[00:28:52.590] The Rime Of The Ancient Maintainer

The Rime Of The Ancient Maintainer: There are a number of activities particular to being a maintainer. These are all part of a project's lifecycle. Let's review some of them.

[00:29:06.080] The life and times of an Emms patch

The life and times of an Emms patch: A maintainer needs to be able to accept, critique, and integrate patches from contributors and developers. This means, among other things, that the maintainer needs to keep on top of copyright issues. Before being able to add Emms to GNU/ELPA, we had to make sure that the copyright situation was in order. This long process required reaching out to people and having them assign the copyright for their work to the FSF, or even removing their code entirely if they couldn't be reached. The experience left me with the conviction that the easiest way to fix the copyright situation of your package is to ensure that it never gets broken in the first place. Often a person will write in to the emms-help mailing list, or perhaps raise an issue on IRC. If it's a bug report or feature request, we'll discuss it, and when it's fixed, we'll ask the reporter to test the result and provide feedback. If it's a patch, then we'll typically go one of three ways. A trivial patch, such as fixing a typo or corrections on a single line of code, will simply be applied by one of the developers. A non-trivial, but one-time patch, will have to be cleared from a copyright perspective. This means assigning copyright for the changes to the FSF. Once that's cleared, then the patch will be applied. Finally, if it's a non-trivial patch, which looks like it would be the start of a long-term development work (my favorite), then after copyright is cleared, that person will be offered to be added to the members with Git repo access on Savannah. From there, we usually use a dedicated branch to do all the playing around before merging it with the main Git repo. If you have ever sent a patch, feature request, or bug report into Emms (small or large), we thank you.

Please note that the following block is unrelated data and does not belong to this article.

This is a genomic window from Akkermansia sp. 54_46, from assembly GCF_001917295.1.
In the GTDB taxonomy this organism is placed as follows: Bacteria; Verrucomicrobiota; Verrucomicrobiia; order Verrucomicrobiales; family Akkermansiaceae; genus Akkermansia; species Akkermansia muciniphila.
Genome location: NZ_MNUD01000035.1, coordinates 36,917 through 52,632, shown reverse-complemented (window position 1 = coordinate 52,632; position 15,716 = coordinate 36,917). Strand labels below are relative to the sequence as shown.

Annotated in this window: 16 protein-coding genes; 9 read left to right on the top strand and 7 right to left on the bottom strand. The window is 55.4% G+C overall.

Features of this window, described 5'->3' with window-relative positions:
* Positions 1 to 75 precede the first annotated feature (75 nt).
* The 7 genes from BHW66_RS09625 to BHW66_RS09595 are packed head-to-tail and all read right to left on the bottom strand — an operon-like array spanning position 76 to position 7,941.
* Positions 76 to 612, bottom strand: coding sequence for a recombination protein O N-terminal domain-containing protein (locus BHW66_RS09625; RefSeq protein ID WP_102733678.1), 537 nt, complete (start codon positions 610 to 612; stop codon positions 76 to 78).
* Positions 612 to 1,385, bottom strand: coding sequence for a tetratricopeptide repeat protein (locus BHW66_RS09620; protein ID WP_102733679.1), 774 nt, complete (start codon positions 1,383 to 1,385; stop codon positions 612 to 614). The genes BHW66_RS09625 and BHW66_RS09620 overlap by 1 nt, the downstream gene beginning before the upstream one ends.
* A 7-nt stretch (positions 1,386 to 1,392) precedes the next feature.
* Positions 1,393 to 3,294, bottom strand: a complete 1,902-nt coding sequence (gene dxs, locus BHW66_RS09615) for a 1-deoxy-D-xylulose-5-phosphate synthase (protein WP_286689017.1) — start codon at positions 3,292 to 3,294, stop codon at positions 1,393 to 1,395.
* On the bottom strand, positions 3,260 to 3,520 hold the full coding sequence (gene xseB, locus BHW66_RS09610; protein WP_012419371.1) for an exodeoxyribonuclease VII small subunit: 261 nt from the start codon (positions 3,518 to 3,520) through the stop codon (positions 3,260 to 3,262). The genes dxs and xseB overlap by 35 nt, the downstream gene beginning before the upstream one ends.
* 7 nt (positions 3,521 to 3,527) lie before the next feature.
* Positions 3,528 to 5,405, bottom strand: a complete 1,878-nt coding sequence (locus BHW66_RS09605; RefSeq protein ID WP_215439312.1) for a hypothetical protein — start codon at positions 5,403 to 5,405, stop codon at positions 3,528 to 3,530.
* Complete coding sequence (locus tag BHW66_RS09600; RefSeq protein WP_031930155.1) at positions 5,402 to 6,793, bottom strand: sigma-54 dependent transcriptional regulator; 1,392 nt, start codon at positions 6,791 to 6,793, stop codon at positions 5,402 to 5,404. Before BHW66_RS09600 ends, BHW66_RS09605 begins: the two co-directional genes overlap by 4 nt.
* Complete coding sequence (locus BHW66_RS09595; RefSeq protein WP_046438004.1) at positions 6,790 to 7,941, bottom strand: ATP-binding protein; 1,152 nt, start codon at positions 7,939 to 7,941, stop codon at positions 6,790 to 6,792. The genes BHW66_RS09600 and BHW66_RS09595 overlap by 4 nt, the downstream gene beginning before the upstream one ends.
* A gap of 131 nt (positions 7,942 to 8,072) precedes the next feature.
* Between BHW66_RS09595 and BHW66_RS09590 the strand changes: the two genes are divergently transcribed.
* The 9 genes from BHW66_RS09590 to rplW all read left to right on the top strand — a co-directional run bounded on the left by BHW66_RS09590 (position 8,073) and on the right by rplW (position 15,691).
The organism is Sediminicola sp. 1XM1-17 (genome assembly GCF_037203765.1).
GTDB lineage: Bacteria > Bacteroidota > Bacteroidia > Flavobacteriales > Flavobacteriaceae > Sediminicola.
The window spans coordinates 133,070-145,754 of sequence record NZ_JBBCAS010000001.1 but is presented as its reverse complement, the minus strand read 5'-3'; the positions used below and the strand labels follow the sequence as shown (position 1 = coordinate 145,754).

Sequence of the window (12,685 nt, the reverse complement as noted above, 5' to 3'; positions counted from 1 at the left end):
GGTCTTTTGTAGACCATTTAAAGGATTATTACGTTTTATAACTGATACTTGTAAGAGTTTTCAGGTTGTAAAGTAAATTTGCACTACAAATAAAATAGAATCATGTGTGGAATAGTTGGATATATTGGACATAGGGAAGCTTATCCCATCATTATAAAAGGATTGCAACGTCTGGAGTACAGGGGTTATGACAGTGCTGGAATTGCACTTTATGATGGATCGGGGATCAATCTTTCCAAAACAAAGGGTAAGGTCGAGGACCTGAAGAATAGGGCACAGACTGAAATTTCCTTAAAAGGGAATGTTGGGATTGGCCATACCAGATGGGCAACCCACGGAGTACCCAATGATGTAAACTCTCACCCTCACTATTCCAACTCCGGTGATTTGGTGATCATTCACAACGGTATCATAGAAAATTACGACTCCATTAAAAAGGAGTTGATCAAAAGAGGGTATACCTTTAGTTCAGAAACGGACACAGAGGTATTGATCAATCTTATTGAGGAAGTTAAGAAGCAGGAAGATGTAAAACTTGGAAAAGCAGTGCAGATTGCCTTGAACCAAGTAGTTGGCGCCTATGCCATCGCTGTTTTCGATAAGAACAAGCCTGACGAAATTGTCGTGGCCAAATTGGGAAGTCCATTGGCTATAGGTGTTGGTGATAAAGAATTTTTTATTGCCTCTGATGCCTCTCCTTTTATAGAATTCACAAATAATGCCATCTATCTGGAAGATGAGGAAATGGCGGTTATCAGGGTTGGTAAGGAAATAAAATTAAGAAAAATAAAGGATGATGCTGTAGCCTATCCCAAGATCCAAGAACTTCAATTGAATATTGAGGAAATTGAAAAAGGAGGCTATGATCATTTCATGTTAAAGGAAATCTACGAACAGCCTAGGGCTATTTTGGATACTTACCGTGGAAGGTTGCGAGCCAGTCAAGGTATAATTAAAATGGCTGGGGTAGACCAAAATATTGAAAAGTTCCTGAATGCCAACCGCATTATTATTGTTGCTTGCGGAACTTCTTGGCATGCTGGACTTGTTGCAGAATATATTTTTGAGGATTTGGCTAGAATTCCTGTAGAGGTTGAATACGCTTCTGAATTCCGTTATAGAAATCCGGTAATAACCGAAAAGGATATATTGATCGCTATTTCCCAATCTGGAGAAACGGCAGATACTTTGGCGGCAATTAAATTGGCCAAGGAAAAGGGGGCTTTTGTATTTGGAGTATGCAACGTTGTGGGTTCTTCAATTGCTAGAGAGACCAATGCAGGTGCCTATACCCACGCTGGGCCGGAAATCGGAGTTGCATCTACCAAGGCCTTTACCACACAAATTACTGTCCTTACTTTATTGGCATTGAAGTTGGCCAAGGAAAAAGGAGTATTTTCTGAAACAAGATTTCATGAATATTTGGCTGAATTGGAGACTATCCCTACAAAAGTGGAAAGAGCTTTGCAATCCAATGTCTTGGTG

[00:31:24.080] Let It Go: The release process

Let It Go, The Release Process: The maintainer is responsible for the release process. I found that a consistent schedule works well, which is not to say that we have to release on schedule, but that aiming for a consistent release schedule provides structure and a goal. The main Git branch in the repository is stable and more often than not of release quality. Releases are done about every three months. And with such a stable main branch, the process of releasing often involves little more than writing a NEWS entry. As a consequence, new and wonderful features which aren't quite ready for prime time when a release comes around, will remain safely in their branch on the Git repo until after the ELPA release.

[00:32:23.400] It Is Not In Our Stars, But In Ourselves: Future directions